The second step includes determining the amount of money per category you are okay with spending every month. It’s important that these goals are realistic. If these goals are almost impossible to reach in practice then you’re more likely to give up on budgeting again soon since it appears to “not be working”. At the same time, the money amount shouldn’t be too high – especially when it’s your goal to save some money and/or pay off debt.
We like that with this budgeting method you get a good overview of your financial situation. However, we slightly dislike that putting money away in savings is not as prominent as with other budgeting methods. With this method, you really only save money that is left over. We also understand that not everyone is in a situation where they can put a lot of extra money into savings – so you’ll have to make that decision based on your circumstances!
If you need a budgeting method that holds yourself accountable but you’re not good with spreadsheets, then the envelope system might be for you.
The set-up is pretty straightforward. At the beginning of your budgeting period (could be the beginning of every month or every two weeks etc.), you take some envelopes – yes, the ones you use to send letters – and write the categories on the front. Then you take your cash and allocate it to the different categories.
For the duration of your budgeting period, you can only use the money in the corresponding envelope of your expenses. If there’s no money left, you can’t spend any more money in that category until the end of the period.
We like how easy this budgeting method is – and how tangible it feels since you can only spend the money that you actually have in the envelopes. The problem we see with this budgeting method is that it doesn’t work that well for people who usually pay for their purchases with a debit or credit card.
If you want this method to be successful, then you’d have to stop paying by card and only use your envelope cash. In practice, this might be difficult to accomplish but it might be worth a shot for you!
The 50/30/20 budgeting method feels a little bit like a simplified version of the traditional budgeting method. However, instead of having many different categories and setting amounts for each category, with this method you only have three. These categories are “needs”, “wants”, and “savings”.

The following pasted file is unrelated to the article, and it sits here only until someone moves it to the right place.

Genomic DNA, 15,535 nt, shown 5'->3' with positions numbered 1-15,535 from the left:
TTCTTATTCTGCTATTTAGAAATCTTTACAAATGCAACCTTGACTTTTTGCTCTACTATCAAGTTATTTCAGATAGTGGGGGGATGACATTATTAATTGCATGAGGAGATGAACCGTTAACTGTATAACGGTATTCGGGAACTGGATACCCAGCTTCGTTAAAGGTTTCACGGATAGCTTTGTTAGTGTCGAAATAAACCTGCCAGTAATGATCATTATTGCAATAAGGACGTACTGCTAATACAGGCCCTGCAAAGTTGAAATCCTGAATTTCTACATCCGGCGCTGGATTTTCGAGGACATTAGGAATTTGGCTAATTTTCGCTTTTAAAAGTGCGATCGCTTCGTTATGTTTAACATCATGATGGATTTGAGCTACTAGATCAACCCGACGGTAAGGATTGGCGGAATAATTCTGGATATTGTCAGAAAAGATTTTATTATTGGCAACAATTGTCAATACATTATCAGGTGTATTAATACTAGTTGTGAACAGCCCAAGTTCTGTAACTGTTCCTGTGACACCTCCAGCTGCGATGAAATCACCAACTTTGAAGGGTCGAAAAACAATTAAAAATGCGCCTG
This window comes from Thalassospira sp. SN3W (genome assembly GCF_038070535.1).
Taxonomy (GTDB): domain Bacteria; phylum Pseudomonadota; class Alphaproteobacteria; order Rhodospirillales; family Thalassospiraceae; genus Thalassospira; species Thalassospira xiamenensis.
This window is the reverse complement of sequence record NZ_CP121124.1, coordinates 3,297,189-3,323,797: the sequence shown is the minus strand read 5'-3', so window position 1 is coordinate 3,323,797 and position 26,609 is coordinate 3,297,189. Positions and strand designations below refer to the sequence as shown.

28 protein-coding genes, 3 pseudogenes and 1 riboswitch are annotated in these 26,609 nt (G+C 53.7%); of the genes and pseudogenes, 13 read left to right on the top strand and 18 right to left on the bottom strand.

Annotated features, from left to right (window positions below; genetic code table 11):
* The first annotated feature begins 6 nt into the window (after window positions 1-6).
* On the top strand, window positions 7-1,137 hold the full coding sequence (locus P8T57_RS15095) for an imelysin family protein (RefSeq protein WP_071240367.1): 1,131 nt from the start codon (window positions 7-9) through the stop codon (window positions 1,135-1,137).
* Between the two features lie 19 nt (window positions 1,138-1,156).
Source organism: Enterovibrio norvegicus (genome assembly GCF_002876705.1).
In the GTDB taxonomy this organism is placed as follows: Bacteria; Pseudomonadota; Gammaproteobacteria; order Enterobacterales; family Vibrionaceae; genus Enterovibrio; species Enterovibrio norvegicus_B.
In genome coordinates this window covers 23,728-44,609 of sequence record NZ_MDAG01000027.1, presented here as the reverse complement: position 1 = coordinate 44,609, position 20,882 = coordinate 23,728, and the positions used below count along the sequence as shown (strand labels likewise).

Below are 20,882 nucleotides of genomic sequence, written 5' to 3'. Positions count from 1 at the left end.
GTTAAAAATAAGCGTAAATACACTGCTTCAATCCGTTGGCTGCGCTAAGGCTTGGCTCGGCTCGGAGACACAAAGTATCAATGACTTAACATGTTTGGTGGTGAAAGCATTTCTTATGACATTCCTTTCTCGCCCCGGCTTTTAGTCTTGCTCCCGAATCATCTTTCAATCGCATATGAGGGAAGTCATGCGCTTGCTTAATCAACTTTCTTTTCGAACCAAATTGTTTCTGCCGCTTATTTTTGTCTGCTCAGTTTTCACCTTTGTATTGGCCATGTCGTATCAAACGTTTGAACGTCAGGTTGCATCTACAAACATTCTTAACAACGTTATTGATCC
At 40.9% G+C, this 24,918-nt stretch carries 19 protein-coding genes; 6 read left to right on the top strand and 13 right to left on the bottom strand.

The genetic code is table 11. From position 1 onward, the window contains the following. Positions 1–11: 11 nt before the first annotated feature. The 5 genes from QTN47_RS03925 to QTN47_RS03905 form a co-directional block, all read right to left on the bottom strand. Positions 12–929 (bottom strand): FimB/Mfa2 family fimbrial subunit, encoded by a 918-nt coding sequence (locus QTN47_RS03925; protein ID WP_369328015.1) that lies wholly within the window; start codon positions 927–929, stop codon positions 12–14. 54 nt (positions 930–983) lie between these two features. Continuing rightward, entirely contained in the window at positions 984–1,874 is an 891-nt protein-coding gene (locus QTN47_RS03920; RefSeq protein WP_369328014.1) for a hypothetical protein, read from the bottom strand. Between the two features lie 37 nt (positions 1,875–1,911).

Having a pre-determined percentage makes distributing the money easy:
- 50% of your monthly income is supposed to be for expenses in the “needs” category such as essential groceries, electricity, rent/mortgage, etc.
- 30% of your income is supposed to be for “wants”. This could be a bottle of wine, a chocolate bar, or the more expensive cellphone plan that you wanted to have but didn’t need.
- The last 20% of your income should be put into savings. We’d recommend that you do this right when the money comes in so you’re not tempted to spend more money than the allocated amount in the other two categories.
With this budgeting method, we see both positives and negatives. It is very easy to get started since you just have to follow the rules. That makes it a great method to try if you’re completely new to budgeting. At the same time, having the allocation of your income pre-determined can be challenging since your situation might be more unique than others.
Similarly to the traditional budgeting method, the zero-based budget is great for people who are detail-oriented and like to plan everything out deliberately. By using this method, you’ll also track your expenses more strictly than you might do when using methods like the 80/20 method.
With the zero-based budget, every incoming dollar needs to “have a job” and be allocated to something specific. That could be buying groceries, saving for a specific purchase, etc. – the important part is that you know where it is supposed to go. That is the difference compared to the traditional method mentioned above. With that method, it’s fine to have some unaccounted or “left-over” money at the end of the month – with the zero-based budget it is not.
The important part with this budgeting method is to track all your expenses and transfers to saving accounts, etc. to make sure that at the end of the month you did actually give all your money a “job”. The nice thing about this method is that you get a very good overview of your financial situation – but at the same time, it is also very strict. We don’t have a big problem with sometimes leaving some money in our checking account at the end of the month – so this method would not work perfectly for us.
And there you have it – a breakdown of how to budget and a few budgeting methods you can try out! In the end, there is no single great method for successful budgeting – they all differ and work for different types of people and their financial mindset. Best of luck budgeting – let us know about your journey and how it goes over time!
As always, Stay Curious,